Getty makes 40 million stock photos available for free | Photography | Creative Bloq | M-learning, E-Learning, and Technical Communications | Scoop.it
Go to http://www.gettyimages.co.uk/embed and click the blue link: "Search images available to embed"
Danielle M. Villegas's insight:

Thanks to RJ Jacquez for sharing this. This is good news for all bloggers! Good images are as important as text when writing blog content. I know that I'll be definitely taking advantage of this more often going forward!
--techcommgeekmom 

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Jim Baxter's curator insight, March 18, 2014 11:20 AM

Good news for teachers and students.

Tony Park's curator insight, March 26, 2014 6:10 PM

A positive photo download site

Tony Park

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9 Old-Fashioned Tech Terms You Still Use Today

9 Old-Fashioned Tech Terms You Still Use Today | M-learning, E-Learning, and Technical Communications | Scoop.it
Here are nine ancient, obsolete tech terms, such as "dial" and "tune in," that we still say all the time.
Danielle M. Villegas's insight:

Another interesting article about term usage. I don't know so much that they are "tech" terms, since they were all highly mainstream for a long time, but it's interesting to see which ones have stuck around. I think the only one I have never used at all is "clicker", but other than that one, I still use all the others. Read for the rest of them. 

--techcommgeekmom

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We're All Bilingual Now | Content Rules, Inc.

We're All Bilingual Now | Content Rules, Inc. | M-learning, E-Learning, and Technical Communications | Scoop.it
...a new problem for modern people: We must all be bilingual and use the appropriate language depending on context.
Danielle M. Villegas's insight:

Max Swisher makes a good point about "lolspeak", and his mom shows that his point is valid. To me, it shows that due to technology, we may be going through another evolutionary stage of language, in a manner of speaking, so it should be interesting to see how this resolves itself so that "lolspeak" is actually understood clearly by all. Interesting article. 

--techcommgeekmom

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Kenneth Peterson's curator insight, March 14, 2014 3:24 PM

A different type of bilingualism!

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Authoring in Neutral English (And other restricted-dictionary adventures)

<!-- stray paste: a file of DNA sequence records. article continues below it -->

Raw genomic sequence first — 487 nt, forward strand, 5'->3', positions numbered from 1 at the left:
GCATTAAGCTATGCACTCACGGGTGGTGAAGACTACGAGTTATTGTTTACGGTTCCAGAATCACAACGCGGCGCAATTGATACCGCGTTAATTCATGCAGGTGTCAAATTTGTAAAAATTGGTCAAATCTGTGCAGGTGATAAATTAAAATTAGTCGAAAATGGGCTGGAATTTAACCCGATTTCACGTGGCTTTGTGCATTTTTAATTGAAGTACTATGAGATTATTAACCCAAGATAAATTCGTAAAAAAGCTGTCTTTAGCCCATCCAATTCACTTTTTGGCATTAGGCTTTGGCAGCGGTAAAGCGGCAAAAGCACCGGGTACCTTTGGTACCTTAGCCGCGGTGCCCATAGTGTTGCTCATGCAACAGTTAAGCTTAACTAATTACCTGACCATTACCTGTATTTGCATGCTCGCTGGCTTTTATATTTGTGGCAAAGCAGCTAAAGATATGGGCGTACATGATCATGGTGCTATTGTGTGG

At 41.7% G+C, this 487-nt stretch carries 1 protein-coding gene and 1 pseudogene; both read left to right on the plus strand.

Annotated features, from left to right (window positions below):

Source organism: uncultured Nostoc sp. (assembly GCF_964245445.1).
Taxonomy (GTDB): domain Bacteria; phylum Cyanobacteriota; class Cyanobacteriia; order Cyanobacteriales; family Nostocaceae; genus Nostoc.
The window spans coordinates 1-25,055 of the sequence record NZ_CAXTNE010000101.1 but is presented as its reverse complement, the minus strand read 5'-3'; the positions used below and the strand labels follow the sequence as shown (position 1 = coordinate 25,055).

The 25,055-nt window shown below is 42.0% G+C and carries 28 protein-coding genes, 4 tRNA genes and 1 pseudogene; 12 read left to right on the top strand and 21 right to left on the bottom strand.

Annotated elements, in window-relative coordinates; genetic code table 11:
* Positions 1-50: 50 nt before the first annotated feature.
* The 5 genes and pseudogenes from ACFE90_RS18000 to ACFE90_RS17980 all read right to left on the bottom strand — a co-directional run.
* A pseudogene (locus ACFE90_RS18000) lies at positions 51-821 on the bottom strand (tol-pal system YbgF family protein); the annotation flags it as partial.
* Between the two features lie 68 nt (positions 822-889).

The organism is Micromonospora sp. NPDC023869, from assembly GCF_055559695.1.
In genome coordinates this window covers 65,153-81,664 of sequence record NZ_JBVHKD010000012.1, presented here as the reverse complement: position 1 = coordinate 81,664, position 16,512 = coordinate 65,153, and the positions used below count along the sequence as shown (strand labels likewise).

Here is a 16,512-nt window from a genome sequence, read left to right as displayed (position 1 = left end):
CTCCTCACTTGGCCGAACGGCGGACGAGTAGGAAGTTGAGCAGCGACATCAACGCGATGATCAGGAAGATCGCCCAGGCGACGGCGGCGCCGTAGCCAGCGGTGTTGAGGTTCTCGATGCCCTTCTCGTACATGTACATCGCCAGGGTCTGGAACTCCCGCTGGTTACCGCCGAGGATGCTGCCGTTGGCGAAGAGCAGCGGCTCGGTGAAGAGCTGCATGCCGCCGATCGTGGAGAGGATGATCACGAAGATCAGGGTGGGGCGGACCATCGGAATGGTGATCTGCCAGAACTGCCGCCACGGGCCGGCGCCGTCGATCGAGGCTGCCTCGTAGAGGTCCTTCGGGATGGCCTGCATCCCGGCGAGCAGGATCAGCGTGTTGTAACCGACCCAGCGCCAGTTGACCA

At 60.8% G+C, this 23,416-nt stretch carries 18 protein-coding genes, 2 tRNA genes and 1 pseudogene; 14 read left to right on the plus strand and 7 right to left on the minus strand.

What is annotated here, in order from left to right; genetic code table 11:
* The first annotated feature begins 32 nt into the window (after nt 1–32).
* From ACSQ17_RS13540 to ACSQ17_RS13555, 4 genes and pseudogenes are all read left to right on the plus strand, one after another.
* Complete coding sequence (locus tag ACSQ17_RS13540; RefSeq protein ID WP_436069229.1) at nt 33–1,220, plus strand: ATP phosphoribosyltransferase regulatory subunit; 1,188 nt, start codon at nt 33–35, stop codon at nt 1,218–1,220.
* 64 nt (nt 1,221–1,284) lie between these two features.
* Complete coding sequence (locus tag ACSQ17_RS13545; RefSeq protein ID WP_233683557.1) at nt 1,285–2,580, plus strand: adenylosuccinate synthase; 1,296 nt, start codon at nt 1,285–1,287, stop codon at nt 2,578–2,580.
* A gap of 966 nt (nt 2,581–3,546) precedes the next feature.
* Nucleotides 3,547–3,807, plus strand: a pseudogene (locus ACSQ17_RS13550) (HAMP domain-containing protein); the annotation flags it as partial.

Authoring in Neutral English (And other restricted-dictionary adventures) | M-learning, E-Learning, and Technical Communications | Scoop.it

Part I Most of us work with content that will be consumed by people across the globe. So it makes sense that we should understand the basics of how to optimize content for international use. In add...

Danielle M. Villegas's insight:

Shawn Prenzlow is someone I hadn't heard before, but when the Content Wrangler and Content Rules hosted a talk by her today, I was glad that I sat in. The idea of thinking about the differences between different "styles" of English is a predominant topic in content strategy these days, and it was interesting to hear Shawn talk about her own experiences at Microsoft.  This is a great article, which is supplemented with the webinar/interview that I checked out today, which is found at:
https://www.brighttalk.com/webcast/8975/101459

 

If you have an interest in "International" or "Standard" English, or even with translation and localization, you should definitely read this.

--techcommgeekmom 

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Low-Stress, High-Paying Jobs

Low-Stress, High-Paying Jobs | M-learning, E-Learning, and Technical Communications | Scoop.it
Who doesn't want a high-paying job? Some of these high-pay jobs may come with high stress, but fortunately, we've found jobs that are low in stress and high in pay. Read on for jobs that offer flexibility, freedom, and good working conditions as well as hefty paychecks.
Danielle M. Villegas's insight:

My friend Craig Cardimon posted this, and pointed out #2 in the article. 

 

I think it truly depends on the job if it's low-stress or not. My last job, essentially doing the same thing, was very high stress, to the point that I thought I was having heart condition issues. My job now--similar job, but definitely significantly less stress involved, and I hope I can stay at this job a long time. High stress job--low paying. Low stress job--pays almost twice as much as the high stress job, plus I get to work primarily from home.  

 

In the end, I think a lot of it has to do with the workload and the attitudes of the company, especially towards all of its workers, contractors or employees, and having realistic expectations. But I think that's probably true of any job. 

 

--techcommgeekmom

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DKW Online's curator insight, March 9, 2014 5:46 AM

We need more of these

Terrence Bristol's curator insight, March 14, 2014 1:01 PM

Low Stress, High Paying Jobs - I am looking to earn over 200K per month as an Entrepreneur . That is just me but if you are comfortable with a day job and the salary listed in the article, knock yourself out.  

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Is there a product (FrameMaker) expert here? | The RoboColum(n)

How anyone can become proficient in an application’s use if they try.
Danielle M. Villegas's insight: